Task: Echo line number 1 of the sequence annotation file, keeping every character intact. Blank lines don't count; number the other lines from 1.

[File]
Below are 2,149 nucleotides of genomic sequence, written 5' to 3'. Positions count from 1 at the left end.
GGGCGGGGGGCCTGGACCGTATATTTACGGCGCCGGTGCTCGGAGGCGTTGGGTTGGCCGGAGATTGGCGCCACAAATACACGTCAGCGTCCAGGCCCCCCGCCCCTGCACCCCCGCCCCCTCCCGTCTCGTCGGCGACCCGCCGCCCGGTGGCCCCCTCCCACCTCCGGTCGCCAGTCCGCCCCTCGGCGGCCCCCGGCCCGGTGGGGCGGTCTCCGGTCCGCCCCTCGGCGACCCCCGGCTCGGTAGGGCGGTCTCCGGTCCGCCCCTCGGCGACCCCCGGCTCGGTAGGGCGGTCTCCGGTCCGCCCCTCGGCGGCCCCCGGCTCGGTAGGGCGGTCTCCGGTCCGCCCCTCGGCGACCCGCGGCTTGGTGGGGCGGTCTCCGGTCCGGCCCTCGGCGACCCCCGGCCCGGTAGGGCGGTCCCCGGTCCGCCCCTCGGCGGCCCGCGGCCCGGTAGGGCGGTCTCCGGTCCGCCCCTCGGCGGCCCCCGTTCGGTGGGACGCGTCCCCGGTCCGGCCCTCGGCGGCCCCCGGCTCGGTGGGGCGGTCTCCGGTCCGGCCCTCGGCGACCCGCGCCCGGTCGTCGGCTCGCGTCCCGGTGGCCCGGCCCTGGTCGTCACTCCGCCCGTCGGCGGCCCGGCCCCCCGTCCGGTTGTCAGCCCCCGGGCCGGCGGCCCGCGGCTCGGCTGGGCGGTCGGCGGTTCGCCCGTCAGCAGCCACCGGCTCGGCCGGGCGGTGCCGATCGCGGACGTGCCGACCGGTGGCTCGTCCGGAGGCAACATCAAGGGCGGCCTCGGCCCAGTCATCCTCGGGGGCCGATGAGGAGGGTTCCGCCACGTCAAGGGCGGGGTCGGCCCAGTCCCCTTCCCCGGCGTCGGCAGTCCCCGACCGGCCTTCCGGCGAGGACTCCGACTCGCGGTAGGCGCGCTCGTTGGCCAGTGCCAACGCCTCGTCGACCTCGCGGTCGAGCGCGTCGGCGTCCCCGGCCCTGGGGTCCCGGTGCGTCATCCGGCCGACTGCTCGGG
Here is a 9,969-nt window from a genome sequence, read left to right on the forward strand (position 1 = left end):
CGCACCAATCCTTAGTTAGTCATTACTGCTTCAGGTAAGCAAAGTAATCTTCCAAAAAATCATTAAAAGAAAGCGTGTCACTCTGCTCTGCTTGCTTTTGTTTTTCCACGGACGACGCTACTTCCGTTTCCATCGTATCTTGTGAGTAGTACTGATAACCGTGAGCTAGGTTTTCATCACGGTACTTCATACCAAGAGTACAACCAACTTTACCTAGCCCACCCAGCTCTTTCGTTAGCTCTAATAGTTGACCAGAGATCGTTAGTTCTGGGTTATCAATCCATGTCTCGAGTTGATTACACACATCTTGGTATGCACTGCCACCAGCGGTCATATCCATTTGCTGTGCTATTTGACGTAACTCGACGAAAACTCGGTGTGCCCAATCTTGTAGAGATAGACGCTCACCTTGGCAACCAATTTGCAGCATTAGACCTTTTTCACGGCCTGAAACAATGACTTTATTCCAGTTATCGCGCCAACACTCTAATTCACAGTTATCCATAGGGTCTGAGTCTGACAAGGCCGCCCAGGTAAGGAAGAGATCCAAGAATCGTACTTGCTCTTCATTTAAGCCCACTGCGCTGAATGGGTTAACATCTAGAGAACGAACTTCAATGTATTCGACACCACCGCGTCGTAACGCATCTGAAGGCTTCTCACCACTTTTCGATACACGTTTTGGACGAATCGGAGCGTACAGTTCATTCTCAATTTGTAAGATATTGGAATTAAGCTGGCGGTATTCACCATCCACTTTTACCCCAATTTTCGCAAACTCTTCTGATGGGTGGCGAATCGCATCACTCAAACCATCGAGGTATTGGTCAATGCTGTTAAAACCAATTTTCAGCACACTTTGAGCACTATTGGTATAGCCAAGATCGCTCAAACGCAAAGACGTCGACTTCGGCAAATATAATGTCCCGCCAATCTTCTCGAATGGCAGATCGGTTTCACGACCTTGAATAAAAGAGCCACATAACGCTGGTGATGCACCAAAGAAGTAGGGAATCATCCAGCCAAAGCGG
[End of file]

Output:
Below are 2,149 nucleotides of genomic sequence, written 5' to 3'. Positions count from 1 at the left end.